Last week, when Jeff Niemann peppered the backstop at the Big A during his wild return from the DL, I wrote that some rust was to be expected because, at 6’11″, Niemann has more moving parts than most pitchers to get into his rhythm.
During the first five innings last night, I thought his rhythm (and his command), was returning. Then he got to the 6th. Unlike Anaheim, Niemann continued to pound the strike zone when he hit the wall in the 6th. (according to Brooks Baseball, 8 of his 14 pitches in the inning were strikes). But, the problem is, some of those 8 strikes weren’t supposed to be strikes.
Adam Lind’s game-tying double is a perfect example. (The video is here. Go to the 1:00 minute mark.) Lind smoked either a two-seam fastball or a bad slider that was down, in, and over the plate. Right in his nitro-zone. Niemann was definitely trying to get that pitch off-the-plate inside under Lind’s hands. There is no other reasonable explanation for throwing a pitch anywhere near Lind’s hot zone with the go-ahead run on second.
So, that seems to beg the question, why did Niemann miss so badly in such a big spot? Looking at his delivery again, I think it is because he is afraid of re-injuring his arm. Remember, Niemann is a guy with a long history of arm problems whose major league career was delayed by multiple arm injuries. Instead of turning loose a nasty pitch that passes through Lind’s hot zone, he hedged, didn’t test his shoulder, and left the pitch out over the plate.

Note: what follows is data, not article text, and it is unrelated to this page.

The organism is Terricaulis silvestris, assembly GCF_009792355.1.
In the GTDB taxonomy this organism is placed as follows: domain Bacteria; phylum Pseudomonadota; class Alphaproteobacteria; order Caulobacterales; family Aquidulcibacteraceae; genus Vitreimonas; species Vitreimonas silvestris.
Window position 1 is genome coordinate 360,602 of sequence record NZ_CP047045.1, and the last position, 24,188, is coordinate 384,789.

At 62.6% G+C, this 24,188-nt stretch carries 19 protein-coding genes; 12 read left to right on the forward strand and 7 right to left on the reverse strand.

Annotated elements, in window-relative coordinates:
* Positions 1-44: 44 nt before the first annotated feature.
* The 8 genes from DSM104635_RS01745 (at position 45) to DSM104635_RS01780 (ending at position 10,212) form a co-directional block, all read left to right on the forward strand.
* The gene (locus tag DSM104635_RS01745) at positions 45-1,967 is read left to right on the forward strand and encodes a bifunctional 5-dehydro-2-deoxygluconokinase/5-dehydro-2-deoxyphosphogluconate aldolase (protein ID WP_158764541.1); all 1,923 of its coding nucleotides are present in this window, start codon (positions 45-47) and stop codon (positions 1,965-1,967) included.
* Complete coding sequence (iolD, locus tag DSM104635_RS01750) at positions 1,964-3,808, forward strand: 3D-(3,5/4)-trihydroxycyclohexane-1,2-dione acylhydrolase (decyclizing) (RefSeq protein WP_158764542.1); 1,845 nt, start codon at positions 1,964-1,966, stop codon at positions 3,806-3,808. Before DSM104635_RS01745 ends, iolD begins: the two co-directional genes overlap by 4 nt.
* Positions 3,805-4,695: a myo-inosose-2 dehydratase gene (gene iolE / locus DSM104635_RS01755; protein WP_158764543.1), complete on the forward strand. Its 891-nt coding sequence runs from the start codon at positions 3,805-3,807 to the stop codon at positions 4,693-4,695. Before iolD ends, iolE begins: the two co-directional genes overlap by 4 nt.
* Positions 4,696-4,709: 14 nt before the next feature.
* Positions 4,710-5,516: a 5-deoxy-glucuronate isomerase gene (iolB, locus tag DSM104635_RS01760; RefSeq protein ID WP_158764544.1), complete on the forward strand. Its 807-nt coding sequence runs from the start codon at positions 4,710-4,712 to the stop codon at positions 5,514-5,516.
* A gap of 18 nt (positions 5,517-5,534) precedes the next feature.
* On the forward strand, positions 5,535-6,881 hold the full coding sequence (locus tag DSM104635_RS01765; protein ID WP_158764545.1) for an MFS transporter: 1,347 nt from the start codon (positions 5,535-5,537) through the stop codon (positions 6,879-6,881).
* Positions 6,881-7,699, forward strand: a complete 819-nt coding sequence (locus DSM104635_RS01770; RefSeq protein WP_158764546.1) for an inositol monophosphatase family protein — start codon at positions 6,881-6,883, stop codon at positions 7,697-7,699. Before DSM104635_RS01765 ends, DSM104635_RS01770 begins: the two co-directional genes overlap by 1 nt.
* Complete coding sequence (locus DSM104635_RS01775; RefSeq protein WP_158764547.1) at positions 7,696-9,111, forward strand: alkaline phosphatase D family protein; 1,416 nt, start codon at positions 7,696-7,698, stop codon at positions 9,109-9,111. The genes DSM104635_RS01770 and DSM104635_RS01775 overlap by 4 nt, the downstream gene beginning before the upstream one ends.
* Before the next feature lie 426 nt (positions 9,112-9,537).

In fact, fear of injury explains the difference between the way Wade Davis and Niemann have re-emerged from the DL. Davis is using the same aggressive style and delivery he has all year. But Davis doesn’t have a history of injury and likely is not concerned about re-injuring himself.
At the moment, that fear of re-injury is the biggest hurdle between Jeff Niemann and a starring role in a post-season run.